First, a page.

2.9. Insulin Secretion
Pancreatic spheres were placed in a 96-well plate, one sphere per well, and washed three times with Krebs-Ringer bicarbonate (KRB) buffer with 0.5% BSA. Then spheres were preincubated in 150 μl KRB buffer with 0.5% BSA for 60 min, then incubated in 150 μl KRB buffer containing 5 mM glucose or 25 mM glucose for 120 min at 37°C. The reaction was stopped by placing the plates on ice for 5 min. KRB buffer was collected and used to measure the levels of insulin released with an insulin ELISA kit.
2.10. Statistical Analysis
Data were expressed as . Differences between group means were determined by Student’s -test. was considered statistical significance.
3.1. The Expression of Sca-1 and c-Kit in Embryonic Pancreas
PCR analysis showed that Sca-1and c-Kit were expressed in embryonic pancreas of E12.5, E15.5, and E17.5 (Figure 1(a)). In order to quantitate the expression, real-time PCR was performed. It was shown that the expression of Sca-1 and c-Kit at E15.5 was higher than that at E17.5 and E12.5 (Figure 1(b)). Flow cytometric analysis showed that the protein expression of Sca-1 and c-Kit at E15.5 was also higher than that at E17.5 and E12.5 (Figures 1(c) and 1(d)). Immunofluorescent analysis also showed that Sca-1 and c-Kit were localized in the membrane rather than nucleus of pancreatic cells (Figures 1(e) and 1(f)).
3.2. The Coexpression of Sca-1 and c-Kit with Pancreatic Markers
At E12.5, % embryonic pancreatic cells expressed PDX-1. Furthermore, % c-Kit-positive cells expressed PDX-1 (Figures 2 and 3(a)). However, PDX-1 and Sca-1 were not coexpressed (Figures 2 and 3(b)). In embryonic pancreas at E15.5, % c-Kit-positive cells coexpressed with Ngn3 (Figures 2 and 3(c)), however, no Sca-1 positive cells coexpressed with Ngn3 (Figures 2 and 3(d)). In embryonic pancreas at E17.5, % c-Kit-positive cells coexpressed with insulin (Figures 2 and 3(e)); however, no Sca-1 positive cells coexpressed with insulin (Figures 2 and 3(f)). Different from HSC, In embryonic pancreas of E12.5, E15.5, E17.5, Sca-1, and c-Kit did not coexpress with each other (data not shown).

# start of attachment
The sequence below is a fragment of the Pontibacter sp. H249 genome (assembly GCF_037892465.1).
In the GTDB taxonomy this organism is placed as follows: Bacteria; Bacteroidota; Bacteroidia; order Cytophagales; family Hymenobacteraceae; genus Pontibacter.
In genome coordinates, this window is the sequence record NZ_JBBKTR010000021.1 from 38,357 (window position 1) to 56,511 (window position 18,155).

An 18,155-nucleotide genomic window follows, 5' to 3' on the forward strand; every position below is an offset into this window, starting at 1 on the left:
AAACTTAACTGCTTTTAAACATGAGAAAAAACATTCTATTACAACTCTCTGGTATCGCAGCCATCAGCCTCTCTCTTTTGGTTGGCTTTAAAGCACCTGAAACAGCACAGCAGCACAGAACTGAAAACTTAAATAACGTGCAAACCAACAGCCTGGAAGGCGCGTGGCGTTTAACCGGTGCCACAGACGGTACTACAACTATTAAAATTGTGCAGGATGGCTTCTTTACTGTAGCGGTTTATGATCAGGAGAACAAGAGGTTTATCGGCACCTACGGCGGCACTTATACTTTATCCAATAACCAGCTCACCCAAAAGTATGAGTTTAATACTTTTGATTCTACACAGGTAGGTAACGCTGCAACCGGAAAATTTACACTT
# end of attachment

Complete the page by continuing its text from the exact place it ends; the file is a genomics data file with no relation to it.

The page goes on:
3.3. The Validation of Our New Culture System
100,000 unsorted pancreatic cells at E15.5 were cultured in inverted Terasaki dishes. Overnight, cells formed spheres because of gravity (Figure 4(a)). The density of spheres increased after culture for 6 days on floating filter. The reason was that pancreatic progenitor cells gradually differentiated into endocrine and exocrine cells which consisted of a large amount of secretory particles (Figure 4(b)). Insulin, glucagon were expressed in spheres cultured for 7 days. Insulin+ and glucagon+ cells gathered together and formed the structures like pancreatic islets. Carboxypeptidase A (CPA) was also expressed in spheres cultured for 7 days. (Figure 4(c)). The expressional dynamics of pancreatic markers in cultured spheres was examined by PCR. The expression of Ngn3 gradually decreased and the expression of insulin increased during culture (Figure 4(d)).
3.4. The Characteristics of c-Kit-Positive and-Negative Embryonic Pancreatic Cells
The percentage of c-Kit-positive in embryonic pancreas at E15.5 was 24% %. After sorting, the purity of c-Kit-positive was 90% %. c-Kit-positive and negative cells both differentiated into endocrine and exocrine cells cultured in our culture system. The volume of spheres developed from c-Kit-positive cells was greater than that of spheres developed from c-Kit-negative cells (Figure 5(a)). The percentage of insulin and glucagon of spheres developed from c-Kit-positive cells was more than that of spheres developed from c-Kit-negative cells (Figures 5(a) and 5(b)). However, The percentage of CPA of spheres developed from c-Kit-positive cells was less than that of spheres developed from c-Kit-negative cells (Figures 5(a) and 5(c)). In order to know if insulin-expressing cells in spheres were functional, insulin secretion in response to glucose was further explored. and μg/L insulin was, respectively, released by spheres developed form c-Kit-positive cells in response to 5 mM and 25 mM glucose (Figure 5(d)). However, and μg/L insulin was, respectively, released by spheres developed from c-Kit-negative cells in response to 5 mM and 25 mM glucose.